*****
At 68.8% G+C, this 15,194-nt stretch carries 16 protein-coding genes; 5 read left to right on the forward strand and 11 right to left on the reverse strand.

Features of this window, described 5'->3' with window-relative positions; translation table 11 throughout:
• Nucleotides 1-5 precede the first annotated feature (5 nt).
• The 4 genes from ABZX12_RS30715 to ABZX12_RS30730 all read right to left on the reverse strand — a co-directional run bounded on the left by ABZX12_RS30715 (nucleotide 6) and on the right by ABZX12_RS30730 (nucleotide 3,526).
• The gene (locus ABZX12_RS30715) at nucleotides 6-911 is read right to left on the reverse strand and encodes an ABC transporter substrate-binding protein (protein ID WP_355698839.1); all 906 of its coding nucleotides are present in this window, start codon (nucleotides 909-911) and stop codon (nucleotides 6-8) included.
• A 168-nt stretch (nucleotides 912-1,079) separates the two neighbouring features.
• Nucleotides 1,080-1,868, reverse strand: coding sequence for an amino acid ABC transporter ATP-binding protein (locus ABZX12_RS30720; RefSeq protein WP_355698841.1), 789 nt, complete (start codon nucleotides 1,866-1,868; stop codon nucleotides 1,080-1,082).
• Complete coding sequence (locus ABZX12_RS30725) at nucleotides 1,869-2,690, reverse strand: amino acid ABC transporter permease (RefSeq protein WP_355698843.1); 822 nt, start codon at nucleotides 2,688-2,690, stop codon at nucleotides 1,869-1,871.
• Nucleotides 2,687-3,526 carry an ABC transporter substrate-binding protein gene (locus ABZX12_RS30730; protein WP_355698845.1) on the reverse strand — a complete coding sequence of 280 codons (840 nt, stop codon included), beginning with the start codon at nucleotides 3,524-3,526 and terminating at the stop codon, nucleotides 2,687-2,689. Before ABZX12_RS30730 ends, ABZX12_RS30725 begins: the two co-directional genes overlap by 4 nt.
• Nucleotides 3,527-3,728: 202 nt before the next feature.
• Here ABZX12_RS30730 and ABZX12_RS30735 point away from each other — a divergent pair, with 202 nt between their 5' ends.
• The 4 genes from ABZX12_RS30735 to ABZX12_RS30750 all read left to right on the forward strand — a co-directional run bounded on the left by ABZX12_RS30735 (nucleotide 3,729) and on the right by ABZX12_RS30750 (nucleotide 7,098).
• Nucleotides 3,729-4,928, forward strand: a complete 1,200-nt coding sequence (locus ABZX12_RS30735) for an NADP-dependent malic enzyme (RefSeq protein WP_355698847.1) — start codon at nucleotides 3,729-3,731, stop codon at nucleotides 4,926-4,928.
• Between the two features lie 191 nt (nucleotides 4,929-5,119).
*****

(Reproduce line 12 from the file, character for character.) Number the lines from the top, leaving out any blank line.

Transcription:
• The 4 genes from ABZX12_RS30735 to ABZX12_RS30750 all read left to right on the forward strand — a co-directional run bounded on the left by ABZX12_RS30735 (nucleotide 3,729) and on the right by ABZX12_RS30750 (nucleotide 7,098).